Rules also exclude women with facial hair or fertility problems from classrooms
Iran’s education department has issued a list of hundreds of ailments which can be used to exclude teachers from working in the country’s schools.
The document covers all kinds of illnesses and conditions but some of the most controversial relate to the appearance of teachers.
Those working in classrooms should not be cross-eyed, have unsightly facial moles, severe acne or eczema, burn marks or less than 20 teeth. Women with facial hair are also banned.
Other rules relate to conditions which would usually go completely unnoticed such as female infertility or cancers, bladder stones or colour blindness.
The list was published by the semi-official FARS news agency which pointed out that applicants spend more time on medical tests than they do on training.
The agency urged the education department to be “more realistic” in its criteria.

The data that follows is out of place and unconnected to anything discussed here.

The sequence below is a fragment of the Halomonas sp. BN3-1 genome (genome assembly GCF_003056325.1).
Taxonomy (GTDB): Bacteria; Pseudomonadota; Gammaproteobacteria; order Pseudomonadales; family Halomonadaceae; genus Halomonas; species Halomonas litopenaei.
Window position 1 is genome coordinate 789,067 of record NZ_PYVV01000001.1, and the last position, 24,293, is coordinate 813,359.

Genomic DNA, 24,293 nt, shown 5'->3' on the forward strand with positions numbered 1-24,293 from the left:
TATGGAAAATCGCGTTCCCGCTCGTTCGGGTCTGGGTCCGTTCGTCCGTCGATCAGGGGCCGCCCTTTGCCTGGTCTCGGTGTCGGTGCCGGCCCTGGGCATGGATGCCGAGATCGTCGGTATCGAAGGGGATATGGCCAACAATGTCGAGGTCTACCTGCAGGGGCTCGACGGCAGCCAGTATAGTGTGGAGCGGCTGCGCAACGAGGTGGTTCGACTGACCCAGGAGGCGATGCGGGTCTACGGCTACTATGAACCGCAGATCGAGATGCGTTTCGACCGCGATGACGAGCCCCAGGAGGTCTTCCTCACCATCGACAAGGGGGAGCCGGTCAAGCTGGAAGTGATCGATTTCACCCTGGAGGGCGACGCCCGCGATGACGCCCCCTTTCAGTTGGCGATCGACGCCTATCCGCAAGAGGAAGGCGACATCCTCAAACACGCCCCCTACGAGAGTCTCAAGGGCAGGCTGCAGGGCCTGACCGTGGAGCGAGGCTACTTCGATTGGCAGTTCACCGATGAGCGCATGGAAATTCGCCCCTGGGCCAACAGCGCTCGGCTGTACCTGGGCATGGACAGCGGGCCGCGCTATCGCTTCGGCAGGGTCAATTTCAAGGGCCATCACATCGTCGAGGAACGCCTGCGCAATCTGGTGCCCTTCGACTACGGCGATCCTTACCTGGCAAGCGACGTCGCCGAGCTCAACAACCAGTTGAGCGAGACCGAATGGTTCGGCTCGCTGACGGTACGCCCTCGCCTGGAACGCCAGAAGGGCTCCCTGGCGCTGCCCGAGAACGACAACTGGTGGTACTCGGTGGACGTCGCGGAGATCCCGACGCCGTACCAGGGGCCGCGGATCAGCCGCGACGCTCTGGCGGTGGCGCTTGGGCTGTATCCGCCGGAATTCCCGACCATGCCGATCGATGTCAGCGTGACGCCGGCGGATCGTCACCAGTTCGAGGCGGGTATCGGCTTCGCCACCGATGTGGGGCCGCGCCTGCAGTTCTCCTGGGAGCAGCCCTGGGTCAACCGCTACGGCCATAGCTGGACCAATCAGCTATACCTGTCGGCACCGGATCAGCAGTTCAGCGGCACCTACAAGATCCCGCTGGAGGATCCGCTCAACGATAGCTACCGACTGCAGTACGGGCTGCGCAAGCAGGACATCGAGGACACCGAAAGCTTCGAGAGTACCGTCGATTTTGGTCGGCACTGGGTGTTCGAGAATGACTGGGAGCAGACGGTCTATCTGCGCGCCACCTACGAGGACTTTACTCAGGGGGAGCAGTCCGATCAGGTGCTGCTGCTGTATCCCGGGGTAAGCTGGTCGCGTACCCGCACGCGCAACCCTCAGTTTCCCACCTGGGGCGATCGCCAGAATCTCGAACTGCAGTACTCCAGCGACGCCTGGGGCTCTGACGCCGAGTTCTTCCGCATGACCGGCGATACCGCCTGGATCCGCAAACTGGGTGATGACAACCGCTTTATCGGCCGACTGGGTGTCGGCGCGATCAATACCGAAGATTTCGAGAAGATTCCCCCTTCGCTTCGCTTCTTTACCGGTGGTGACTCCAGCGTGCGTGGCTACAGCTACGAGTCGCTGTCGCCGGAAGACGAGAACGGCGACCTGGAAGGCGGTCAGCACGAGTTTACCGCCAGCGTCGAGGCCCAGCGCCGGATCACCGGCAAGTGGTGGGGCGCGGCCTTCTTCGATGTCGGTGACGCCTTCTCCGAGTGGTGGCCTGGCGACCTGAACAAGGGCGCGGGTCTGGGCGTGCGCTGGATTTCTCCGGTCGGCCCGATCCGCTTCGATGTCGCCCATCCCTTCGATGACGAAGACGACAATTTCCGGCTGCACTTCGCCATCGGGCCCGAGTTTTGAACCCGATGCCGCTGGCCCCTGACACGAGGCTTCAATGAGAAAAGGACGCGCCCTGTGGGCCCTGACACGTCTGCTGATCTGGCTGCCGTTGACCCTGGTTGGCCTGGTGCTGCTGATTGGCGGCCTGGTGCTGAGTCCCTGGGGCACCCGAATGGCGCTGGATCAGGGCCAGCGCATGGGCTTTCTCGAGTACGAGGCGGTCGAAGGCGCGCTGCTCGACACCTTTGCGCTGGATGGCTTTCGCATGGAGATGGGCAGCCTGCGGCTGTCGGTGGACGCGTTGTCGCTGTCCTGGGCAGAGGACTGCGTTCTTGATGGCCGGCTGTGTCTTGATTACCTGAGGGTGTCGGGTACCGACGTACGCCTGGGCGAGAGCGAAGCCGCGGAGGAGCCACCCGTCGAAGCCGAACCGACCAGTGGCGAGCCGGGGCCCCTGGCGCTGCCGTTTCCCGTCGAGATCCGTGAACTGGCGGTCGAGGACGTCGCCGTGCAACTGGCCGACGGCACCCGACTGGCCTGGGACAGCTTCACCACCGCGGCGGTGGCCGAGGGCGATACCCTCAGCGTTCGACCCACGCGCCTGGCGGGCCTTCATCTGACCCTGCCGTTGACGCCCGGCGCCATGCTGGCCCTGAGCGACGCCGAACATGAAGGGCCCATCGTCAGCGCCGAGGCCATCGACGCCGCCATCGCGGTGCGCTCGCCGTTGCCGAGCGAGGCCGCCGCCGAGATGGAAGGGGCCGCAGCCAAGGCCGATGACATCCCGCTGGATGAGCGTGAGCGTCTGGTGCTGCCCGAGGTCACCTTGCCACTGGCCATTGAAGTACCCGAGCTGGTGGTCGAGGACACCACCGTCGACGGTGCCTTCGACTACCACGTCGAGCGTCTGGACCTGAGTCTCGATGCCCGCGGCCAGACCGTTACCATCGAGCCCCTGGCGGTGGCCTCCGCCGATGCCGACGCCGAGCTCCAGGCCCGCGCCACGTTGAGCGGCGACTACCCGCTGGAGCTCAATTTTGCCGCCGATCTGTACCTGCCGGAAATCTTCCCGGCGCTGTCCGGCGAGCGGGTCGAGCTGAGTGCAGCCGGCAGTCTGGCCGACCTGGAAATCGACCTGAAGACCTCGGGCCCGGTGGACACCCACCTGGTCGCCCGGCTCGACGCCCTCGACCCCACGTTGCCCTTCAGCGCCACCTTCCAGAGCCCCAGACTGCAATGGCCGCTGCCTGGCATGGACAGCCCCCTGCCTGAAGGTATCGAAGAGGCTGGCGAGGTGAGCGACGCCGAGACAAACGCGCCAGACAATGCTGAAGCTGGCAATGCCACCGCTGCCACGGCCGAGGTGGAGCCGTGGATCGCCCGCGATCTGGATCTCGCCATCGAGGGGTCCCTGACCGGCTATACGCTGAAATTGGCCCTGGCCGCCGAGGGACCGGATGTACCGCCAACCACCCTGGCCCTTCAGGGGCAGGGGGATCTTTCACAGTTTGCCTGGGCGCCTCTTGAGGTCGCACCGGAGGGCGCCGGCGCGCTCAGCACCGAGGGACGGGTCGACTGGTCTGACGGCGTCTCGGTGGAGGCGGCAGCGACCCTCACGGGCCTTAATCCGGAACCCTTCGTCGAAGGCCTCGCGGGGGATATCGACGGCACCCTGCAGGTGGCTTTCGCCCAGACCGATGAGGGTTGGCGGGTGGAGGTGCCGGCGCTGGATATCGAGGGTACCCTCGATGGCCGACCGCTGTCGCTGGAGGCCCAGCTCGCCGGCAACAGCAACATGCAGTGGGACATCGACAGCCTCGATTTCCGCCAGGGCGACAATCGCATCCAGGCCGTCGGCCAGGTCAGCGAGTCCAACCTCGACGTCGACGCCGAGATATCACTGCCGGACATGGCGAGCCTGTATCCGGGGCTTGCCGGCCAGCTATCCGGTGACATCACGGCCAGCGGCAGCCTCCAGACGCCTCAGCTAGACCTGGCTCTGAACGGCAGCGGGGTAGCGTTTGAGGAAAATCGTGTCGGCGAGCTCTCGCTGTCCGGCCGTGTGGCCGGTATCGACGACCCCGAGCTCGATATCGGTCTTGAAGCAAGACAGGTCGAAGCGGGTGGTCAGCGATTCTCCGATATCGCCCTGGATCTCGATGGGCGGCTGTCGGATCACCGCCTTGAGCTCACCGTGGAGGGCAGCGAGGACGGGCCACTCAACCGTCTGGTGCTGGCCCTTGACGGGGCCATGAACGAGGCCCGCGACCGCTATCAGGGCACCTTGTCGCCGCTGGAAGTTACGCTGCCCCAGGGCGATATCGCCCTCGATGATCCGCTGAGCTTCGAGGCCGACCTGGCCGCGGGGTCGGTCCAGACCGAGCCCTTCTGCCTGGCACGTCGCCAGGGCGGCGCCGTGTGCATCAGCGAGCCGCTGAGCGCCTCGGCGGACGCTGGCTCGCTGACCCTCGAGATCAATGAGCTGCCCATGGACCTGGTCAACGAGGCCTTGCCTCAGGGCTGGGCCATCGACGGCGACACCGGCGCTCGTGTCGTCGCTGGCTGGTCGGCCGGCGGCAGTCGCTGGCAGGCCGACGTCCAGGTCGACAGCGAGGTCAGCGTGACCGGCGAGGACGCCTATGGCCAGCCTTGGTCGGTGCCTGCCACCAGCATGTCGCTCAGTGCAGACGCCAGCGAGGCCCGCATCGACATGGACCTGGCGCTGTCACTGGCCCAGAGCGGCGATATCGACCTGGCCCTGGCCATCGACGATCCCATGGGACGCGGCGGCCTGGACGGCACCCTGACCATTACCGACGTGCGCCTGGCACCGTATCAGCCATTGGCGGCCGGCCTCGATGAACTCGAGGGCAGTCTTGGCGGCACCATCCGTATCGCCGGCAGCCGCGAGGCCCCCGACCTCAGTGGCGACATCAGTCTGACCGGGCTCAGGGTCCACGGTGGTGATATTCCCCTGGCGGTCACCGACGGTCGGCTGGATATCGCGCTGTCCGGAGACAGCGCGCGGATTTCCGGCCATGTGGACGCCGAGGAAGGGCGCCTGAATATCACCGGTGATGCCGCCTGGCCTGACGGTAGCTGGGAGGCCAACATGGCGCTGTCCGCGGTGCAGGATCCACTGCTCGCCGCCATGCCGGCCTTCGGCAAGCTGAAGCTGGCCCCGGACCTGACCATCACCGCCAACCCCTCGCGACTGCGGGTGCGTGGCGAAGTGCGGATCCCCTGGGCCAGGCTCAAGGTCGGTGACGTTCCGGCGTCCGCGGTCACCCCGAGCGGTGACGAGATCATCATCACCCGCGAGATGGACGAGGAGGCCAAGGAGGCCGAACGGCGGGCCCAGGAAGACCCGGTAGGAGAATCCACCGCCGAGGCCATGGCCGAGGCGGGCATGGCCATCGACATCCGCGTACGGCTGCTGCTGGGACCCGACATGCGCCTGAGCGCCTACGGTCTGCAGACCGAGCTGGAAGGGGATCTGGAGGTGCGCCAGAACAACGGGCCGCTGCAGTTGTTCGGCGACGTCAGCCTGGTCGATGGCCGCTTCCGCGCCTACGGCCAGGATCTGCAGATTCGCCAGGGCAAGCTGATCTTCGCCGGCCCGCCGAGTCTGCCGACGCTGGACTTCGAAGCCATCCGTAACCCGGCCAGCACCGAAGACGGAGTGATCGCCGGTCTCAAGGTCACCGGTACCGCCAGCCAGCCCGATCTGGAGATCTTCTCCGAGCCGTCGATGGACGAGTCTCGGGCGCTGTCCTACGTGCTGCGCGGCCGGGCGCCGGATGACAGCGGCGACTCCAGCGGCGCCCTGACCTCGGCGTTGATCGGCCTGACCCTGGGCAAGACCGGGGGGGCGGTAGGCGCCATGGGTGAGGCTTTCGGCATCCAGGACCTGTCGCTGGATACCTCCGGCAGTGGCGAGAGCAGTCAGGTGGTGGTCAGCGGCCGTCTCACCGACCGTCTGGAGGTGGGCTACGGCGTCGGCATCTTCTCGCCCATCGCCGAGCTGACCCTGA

Social media users also attacked the rules, prompting an advisor to President Hassan Rouhani to promise the list would be investigated.
درست میفرمایید. حتما پیگیری میشود و نتیجه اعلام خواهد شد.— شهیندخت مولاوردی (@mowlaverdi) August 23, 2017
One journalist pointed out that renowned physicist Stephen Hawking would have been banned from teaching in Iran
استفان هاکینگز نابغه فیزیک اگر ایران زندگی می کرد، با این محدودیتهای پزشکی اعلام شده آموزش و پرورش برای استخدام معلمان الان خانه نشین بود! pic.twitter.com/ktGLaKxUoI— Omid Memarian (@Omid_M) August 23, 2017
Others pointed out that the list of restrictions was not new and have always been discriminatory.
[Update: Following the furore, a spokesman for the education department told the Tehran-based Etemad newspaper that measures specifically targetting women would be removed and the rest of the list reviewed.]